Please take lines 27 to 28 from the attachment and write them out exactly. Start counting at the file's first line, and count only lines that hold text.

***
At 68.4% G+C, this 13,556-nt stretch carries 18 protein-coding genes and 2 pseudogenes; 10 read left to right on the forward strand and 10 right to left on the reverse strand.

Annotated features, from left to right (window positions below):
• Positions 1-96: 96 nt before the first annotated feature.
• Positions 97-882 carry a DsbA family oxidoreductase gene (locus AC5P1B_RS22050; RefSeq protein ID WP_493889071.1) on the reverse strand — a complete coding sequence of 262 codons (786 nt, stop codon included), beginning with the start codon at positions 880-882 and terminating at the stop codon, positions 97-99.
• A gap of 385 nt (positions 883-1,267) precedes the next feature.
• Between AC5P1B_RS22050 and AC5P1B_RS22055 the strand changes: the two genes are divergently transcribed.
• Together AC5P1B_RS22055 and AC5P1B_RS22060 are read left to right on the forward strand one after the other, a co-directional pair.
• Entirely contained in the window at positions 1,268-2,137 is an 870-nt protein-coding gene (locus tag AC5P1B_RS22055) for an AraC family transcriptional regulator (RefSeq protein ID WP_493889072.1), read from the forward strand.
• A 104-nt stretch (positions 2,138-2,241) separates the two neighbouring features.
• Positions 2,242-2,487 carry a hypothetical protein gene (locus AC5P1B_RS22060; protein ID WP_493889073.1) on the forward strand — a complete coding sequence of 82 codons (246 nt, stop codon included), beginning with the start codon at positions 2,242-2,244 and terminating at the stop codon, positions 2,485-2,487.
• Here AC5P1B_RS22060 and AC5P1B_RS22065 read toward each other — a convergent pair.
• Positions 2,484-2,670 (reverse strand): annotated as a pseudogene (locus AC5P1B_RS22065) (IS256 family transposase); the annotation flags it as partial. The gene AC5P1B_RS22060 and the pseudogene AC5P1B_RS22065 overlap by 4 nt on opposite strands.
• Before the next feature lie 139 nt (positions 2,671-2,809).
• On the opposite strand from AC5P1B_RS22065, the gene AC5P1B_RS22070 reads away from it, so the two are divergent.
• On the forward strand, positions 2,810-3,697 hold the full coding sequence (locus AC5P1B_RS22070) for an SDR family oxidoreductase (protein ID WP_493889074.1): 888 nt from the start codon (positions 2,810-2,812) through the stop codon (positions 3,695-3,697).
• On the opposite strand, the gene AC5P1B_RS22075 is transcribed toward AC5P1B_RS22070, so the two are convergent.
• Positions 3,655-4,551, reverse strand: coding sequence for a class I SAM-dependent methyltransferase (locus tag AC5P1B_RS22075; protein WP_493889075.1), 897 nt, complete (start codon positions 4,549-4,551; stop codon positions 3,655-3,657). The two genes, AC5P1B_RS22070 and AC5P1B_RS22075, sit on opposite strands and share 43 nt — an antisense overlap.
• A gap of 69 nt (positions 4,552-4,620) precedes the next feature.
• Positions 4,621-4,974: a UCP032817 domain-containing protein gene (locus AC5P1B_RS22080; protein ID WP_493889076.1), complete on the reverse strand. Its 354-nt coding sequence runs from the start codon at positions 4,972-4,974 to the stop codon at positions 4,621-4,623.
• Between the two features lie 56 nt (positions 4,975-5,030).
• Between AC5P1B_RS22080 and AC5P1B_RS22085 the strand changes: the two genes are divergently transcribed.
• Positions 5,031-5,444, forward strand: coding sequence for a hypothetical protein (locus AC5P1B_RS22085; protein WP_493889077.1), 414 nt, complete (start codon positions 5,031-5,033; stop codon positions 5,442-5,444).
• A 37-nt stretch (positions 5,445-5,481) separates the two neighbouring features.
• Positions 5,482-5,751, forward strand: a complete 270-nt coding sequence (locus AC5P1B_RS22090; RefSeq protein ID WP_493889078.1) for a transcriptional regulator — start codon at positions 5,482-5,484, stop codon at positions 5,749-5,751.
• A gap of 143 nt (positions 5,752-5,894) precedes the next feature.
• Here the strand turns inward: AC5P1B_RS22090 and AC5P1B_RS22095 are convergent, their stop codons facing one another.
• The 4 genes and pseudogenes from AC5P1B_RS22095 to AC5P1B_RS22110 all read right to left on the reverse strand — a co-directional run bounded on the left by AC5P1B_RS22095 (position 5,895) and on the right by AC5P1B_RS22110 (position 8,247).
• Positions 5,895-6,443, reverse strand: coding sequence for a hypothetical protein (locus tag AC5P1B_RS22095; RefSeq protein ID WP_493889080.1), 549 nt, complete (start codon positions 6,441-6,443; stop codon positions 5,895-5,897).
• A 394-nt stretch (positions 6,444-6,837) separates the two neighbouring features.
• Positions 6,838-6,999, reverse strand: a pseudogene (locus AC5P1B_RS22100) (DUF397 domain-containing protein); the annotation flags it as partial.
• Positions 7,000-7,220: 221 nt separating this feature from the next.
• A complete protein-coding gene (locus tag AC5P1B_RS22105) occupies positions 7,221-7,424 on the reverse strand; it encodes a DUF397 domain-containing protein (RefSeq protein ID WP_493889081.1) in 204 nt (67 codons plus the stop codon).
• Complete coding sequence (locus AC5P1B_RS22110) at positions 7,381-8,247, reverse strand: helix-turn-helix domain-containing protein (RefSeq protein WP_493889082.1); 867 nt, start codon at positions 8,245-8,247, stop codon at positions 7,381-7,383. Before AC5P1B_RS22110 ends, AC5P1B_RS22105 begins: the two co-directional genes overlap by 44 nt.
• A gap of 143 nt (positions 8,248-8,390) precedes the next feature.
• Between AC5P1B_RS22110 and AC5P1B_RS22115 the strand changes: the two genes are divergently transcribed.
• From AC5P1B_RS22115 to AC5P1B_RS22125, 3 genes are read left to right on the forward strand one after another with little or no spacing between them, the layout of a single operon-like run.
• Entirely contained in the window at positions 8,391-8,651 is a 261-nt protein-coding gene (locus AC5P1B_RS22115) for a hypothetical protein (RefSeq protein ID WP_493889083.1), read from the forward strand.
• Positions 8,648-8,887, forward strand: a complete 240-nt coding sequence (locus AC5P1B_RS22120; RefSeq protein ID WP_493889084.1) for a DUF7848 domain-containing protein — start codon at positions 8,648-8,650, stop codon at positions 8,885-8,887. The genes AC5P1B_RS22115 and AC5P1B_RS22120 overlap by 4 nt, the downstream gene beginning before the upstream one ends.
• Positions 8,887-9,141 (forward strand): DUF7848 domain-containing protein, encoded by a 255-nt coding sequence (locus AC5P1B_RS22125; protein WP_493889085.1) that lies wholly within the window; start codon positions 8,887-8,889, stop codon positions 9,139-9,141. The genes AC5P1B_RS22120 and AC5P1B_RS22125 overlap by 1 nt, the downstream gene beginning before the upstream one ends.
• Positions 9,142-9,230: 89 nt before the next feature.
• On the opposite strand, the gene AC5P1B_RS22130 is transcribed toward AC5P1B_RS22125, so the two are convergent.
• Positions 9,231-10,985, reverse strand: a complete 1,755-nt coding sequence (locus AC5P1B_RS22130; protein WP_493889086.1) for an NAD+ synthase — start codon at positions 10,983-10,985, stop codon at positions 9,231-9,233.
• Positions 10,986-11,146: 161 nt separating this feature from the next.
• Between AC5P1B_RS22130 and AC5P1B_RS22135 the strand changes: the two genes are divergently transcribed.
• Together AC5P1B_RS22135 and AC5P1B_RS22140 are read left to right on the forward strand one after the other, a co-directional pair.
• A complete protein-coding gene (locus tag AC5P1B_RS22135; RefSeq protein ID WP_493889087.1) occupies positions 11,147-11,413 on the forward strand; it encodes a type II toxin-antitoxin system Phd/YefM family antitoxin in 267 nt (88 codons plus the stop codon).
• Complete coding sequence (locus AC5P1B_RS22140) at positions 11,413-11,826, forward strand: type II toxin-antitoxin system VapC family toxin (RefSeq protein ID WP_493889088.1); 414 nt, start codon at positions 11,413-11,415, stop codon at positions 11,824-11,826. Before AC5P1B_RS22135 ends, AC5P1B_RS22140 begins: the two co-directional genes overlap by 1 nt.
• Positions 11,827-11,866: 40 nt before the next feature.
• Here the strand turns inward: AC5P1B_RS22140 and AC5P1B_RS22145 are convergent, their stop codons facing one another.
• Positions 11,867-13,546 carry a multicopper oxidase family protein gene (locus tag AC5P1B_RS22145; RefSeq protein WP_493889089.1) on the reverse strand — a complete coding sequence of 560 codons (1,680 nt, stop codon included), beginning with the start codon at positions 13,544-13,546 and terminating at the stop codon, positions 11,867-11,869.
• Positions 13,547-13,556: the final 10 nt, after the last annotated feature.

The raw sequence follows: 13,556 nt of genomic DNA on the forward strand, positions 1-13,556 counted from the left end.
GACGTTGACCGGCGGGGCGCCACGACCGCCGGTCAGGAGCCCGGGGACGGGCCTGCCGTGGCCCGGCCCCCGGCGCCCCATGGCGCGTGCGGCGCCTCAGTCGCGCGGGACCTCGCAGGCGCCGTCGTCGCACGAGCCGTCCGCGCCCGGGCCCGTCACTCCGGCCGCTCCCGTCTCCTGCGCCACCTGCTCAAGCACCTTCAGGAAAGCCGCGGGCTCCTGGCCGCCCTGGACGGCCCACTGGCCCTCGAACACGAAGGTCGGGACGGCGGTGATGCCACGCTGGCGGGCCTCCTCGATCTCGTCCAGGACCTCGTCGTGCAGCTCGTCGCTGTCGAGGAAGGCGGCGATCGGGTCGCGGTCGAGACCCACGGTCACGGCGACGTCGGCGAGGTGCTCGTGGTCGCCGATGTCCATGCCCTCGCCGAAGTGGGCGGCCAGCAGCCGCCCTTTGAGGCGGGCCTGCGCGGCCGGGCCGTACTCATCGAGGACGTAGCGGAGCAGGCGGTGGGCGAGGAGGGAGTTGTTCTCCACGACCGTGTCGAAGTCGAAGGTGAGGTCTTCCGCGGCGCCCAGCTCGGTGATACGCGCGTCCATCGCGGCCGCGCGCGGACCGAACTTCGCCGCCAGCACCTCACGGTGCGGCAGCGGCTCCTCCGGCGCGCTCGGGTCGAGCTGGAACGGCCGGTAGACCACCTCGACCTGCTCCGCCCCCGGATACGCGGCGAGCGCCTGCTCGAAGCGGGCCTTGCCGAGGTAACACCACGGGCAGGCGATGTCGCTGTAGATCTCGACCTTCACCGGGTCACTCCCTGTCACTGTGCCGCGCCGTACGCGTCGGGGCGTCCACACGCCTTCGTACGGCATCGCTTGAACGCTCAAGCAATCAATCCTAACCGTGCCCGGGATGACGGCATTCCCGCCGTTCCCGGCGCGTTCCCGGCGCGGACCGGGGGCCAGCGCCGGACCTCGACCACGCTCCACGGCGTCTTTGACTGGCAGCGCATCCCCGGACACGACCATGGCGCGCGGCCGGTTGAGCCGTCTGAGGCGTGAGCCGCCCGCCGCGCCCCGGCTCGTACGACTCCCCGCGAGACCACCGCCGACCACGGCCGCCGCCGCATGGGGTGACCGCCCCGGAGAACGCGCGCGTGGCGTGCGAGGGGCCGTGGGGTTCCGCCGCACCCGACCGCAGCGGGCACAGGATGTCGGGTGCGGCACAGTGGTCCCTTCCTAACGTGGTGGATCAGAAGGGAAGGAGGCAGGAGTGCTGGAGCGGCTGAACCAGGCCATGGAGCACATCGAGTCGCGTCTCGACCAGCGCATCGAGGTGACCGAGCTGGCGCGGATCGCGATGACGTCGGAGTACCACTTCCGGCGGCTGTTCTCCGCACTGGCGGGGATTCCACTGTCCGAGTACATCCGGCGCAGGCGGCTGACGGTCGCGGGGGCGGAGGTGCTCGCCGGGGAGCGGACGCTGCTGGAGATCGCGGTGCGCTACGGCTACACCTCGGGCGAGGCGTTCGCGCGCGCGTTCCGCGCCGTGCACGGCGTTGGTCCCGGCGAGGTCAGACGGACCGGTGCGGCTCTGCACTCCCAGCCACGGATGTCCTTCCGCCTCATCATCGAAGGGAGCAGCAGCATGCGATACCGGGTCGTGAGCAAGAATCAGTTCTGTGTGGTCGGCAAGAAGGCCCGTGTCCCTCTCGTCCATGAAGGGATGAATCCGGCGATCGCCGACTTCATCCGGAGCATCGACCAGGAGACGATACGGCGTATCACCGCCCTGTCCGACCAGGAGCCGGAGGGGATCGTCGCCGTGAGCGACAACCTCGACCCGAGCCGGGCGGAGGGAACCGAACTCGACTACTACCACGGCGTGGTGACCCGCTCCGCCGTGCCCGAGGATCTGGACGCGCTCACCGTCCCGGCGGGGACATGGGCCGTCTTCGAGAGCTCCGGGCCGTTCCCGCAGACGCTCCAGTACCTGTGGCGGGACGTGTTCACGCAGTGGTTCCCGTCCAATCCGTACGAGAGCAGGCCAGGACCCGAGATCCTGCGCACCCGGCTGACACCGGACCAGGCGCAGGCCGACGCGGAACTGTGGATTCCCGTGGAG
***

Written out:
• The 4 genes and pseudogenes from AC5P1B_RS22095 to AC5P1B_RS22110 all read right to left on the reverse strand — a co-directional run bounded on the left by AC5P1B_RS22095 (position 5,895) and on the right by AC5P1B_RS22110 (position 8,247).
• Positions 5,895-6,443, reverse strand: coding sequence for a hypothetical protein (locus tag AC5P1B_RS22095; RefSeq protein ID WP_493889080.1), 549 nt, complete (start codon positions 6,441-6,443; stop codon positions 5,895-5,897).